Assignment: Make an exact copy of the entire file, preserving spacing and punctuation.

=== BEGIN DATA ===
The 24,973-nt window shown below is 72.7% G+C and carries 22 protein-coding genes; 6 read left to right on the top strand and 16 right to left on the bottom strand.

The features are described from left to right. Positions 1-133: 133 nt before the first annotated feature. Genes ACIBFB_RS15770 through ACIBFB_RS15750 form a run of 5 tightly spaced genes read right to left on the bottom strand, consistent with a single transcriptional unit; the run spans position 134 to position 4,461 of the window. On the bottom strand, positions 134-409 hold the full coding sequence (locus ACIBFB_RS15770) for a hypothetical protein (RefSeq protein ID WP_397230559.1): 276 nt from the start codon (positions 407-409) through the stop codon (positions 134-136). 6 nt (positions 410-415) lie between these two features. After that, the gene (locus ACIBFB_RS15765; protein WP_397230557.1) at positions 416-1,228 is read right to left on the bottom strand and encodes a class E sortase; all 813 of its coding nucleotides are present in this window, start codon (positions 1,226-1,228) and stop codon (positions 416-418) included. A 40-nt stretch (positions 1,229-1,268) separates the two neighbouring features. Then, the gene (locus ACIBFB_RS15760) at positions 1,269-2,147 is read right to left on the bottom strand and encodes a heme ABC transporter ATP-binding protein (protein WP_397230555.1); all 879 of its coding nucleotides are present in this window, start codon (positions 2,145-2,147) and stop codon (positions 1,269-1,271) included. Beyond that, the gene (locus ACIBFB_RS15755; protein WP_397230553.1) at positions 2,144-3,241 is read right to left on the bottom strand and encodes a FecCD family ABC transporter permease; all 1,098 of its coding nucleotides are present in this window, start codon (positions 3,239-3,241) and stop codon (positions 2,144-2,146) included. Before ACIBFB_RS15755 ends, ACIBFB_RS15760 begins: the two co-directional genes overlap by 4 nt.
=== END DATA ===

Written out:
The 24,973-nt window shown below is 72.7% G+C and carries 22 protein-coding genes; 6 read left to right on the top strand and 16 right to left on the bottom strand.

The features are described from left to right. Positions 1-133: 133 nt before the first annotated feature. Genes ACIBFB_RS15770 through ACIBFB_RS15750 form a run of 5 tightly spaced genes read right to left on the bottom strand, consistent with a single transcriptional unit; the run spans position 134 to position 4,461 of the window. On the bottom strand, positions 134-409 hold the full coding sequence (locus ACIBFB_RS15770) for a hypothetical protein (RefSeq protein ID WP_397230559.1): 276 nt from the start codon (positions 407-409) through the stop codon (positions 134-136). 6 nt (positions 410-415) lie between these two features. After that, the gene (locus ACIBFB_RS15765; protein WP_397230557.1) at positions 416-1,228 is read right to left on the bottom strand and encodes a class E sortase; all 813 of its coding nucleotides are present in this window, start codon (positions 1,226-1,228) and stop codon (positions 416-418) included. A 40-nt stretch (positions 1,229-1,268) separates the two neighbouring features. Then, the gene (locus ACIBFB_RS15760) at positions 1,269-2,147 is read right to left on the bottom strand and encodes a heme ABC transporter ATP-binding protein (protein WP_397230555.1); all 879 of its coding nucleotides are present in this window, start codon (positions 2,145-2,147) and stop codon (positions 1,269-1,271) included. Beyond that, the gene (locus ACIBFB_RS15755; protein WP_397230553.1) at positions 2,144-3,241 is read right to left on the bottom strand and encodes a FecCD family ABC transporter permease; all 1,098 of its coding nucleotides are present in this window, start codon (positions 3,239-3,241) and stop codon (positions 2,144-2,146) included. Before ACIBFB_RS15755 ends, ACIBFB_RS15760 begins: the two co-directional genes overlap by 4 nt.